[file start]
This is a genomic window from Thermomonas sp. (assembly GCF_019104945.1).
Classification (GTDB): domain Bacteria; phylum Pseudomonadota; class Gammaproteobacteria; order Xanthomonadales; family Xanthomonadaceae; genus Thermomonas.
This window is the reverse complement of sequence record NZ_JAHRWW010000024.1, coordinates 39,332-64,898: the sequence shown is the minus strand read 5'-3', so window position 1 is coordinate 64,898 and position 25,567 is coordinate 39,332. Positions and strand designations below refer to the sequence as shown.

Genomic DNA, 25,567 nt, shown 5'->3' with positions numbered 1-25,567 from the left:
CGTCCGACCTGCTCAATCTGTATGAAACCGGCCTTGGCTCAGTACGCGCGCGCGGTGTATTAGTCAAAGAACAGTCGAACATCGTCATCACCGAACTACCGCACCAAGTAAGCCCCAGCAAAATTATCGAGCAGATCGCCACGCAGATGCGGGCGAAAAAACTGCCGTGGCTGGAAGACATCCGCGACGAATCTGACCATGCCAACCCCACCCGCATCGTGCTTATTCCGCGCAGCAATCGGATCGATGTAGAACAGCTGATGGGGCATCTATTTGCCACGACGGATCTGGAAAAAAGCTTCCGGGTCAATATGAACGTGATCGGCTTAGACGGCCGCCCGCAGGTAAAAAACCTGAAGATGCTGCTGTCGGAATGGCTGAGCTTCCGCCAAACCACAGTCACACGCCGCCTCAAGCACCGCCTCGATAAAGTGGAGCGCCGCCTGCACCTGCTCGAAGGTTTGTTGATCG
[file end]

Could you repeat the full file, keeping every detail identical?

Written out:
This is a genomic window from Thermomonas sp. (assembly GCF_019104945.1).
Classification (GTDB): domain Bacteria; phylum Pseudomonadota; class Gammaproteobacteria; order Xanthomonadales; family Xanthomonadaceae; genus Thermomonas.
This window is the reverse complement of sequence record NZ_JAHRWW010000024.1, coordinates 39,332-64,898: the sequence shown is the minus strand read 5'-3', so window position 1 is coordinate 64,898 and position 25,567 is coordinate 39,332. Positions and strand designations below refer to the sequence as shown.

Genomic DNA, 25,567 nt, shown 5'->3' with positions numbered 1-25,567 from the left:
CGTCCGACCTGCTCAATCTGTATGAAACCGGCCTTGGCTCAGTACGCGCGCGCGGTGTATTAGTCAAAGAACAGTCGAACATCGTCATCACCGAACTACCGCACCAAGTAAGCCCCAGCAAAATTATCGAGCAGATCGCCACGCAGATGCGGGCGAAAAAACTGCCGTGGCTGGAAGACATCCGCGACGAATCTGACCATGCCAACCCCACCCGCATCGTGCTTATTCCGCGCAGCAATCGGATCGATGTAGAACAGCTGATGGGGCATCTATTTGCCACGACGGATCTGGAAAAAAGCTTCCGGGTCAATATGAACGTGATCGGCTTAGACGGCCGCCCGCAGGTAAAAAACCTGAAGATGCTGCTGTCGGAATGGCTGAGCTTCCGCCAAACCACAGTCACACGCCGCCTCAAGCACCGCCTCGATAAAGTGGAGCGCCGCCTGCACCTGCTCGAAGGTTTGTTGATCG